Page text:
The presumption of innocence, a pillar of American jurisprudence since the country’s founding, will suffer a severe setback if a proposed EPA wetlands regulation is allowed to stand as written.
Saying they intend to stem the further loss of the nation’s wetlands, EPA and the U.S. Army Corps of Engineers proposed on August 10 a “clarification” of the types of activities deemed harmful to swamps, marshes, bogs, and other areas located between dry land and bodies of water.
According to EPA, a “legal loophole” in the Clean Water Act (CWA) has allowed the destruction of 20,000 acres of wetlands throughout the country. Specifically, EPA is targeting what it says are “environmentally destructive earth-moving activities” such as mechanized land-clearing, ditching, channelization, and in-stream mining associated with the draining of wetlands.
The legal loophole EPA hopes to close came about as a result of two landmark court decisions that restricted EPA’s authority to regulate wetlands under the CWA. In 1993, EPA and the Corps of Engineers issued a regulation (commonly known as the “Tulloch” rule) requiring people to seek federal permits for carrying out various dredging activities.
A 1997 decision by the U.S. District Court for the District of Columbia, however, found EPA and the Corps lacked authority under the CWA to regulate such activities if conducted so as to result in only “incidental fallback.” Incidental fallback is said to occur when excavated material falls back into virtually the spot of removal. In June 1998, the U.S. Court of Appeals upheld the lower court’s decision, forcing EPA and the Corps to go back to the drawing board to salvage what they could from the Tulloch rule.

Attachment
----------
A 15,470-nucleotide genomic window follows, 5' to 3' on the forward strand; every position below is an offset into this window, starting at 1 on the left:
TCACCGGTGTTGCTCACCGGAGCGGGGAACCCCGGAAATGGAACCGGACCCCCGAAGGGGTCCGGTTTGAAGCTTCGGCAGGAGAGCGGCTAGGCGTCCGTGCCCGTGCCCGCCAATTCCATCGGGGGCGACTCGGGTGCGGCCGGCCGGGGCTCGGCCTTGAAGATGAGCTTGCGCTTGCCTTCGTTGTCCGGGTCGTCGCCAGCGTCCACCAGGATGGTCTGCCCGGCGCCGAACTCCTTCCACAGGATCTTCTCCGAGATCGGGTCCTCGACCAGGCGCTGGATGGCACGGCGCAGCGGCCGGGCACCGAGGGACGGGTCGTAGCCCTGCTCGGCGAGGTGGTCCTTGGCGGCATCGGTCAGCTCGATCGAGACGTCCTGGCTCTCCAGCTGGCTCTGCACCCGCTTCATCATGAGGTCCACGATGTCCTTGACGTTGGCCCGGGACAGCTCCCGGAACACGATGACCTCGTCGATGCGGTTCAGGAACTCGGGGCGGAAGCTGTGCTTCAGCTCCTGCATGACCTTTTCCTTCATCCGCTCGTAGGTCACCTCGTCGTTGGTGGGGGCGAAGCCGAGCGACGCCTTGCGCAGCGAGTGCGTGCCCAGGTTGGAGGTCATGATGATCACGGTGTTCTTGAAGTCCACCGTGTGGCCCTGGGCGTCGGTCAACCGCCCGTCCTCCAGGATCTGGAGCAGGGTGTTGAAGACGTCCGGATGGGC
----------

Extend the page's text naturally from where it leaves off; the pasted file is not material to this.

What they have come up with is a term better suited to a George Orwell novel than to the Federal Register. The fruit of their labor is something called a “rebuttable presumption.” Under the rule, EPA and the Corps will simply “presume” that mechanized excavation activity taking place in wetlands “will produce more than just incidental fallback and result in a discharge of dredged material subject to environmental review under Section 404 of the CWA.”
As explained by EPA, the “presumption of discharge can be rebutted on a case-by-case [basis] showing that the activity was designed and conducted so as to result only in incidental fallback.”
Landowners, developers, farmers, ranchers, and everyone else involved in dredging have been put on notice that their presumption of innocence has been replaced by the “rebuttable presumption.” It is they who will have to prove, to the satisfaction of EPA and the Corps, that their activities will not harm wetlands.
The proposed rule not only ignores the courts’ decisions on the limitation of EPA’s and the Corps’ authority, but its “rebuttable presumption” also requires that people prove a negative.
The public will have 60 days—until Monday, October 16, 2000—to comment on the proposed rule. In the unlikely event EPA substantially changes the content of its rule, lawsuits from the regulated community will inevitably follow.
Bonner R. Cohen is a senior fellow at the Lexington Institute in Arlington, Virginia.
For more information
or to comment on the proposed rule, visit EPA’s Web site at http://www.epa.gov/owow/wetlands/dredgedmat/dredmat.html. You can also call the agency’s Wetlands Hotline at 1-800-832-7828, or send e-mail to [email protected].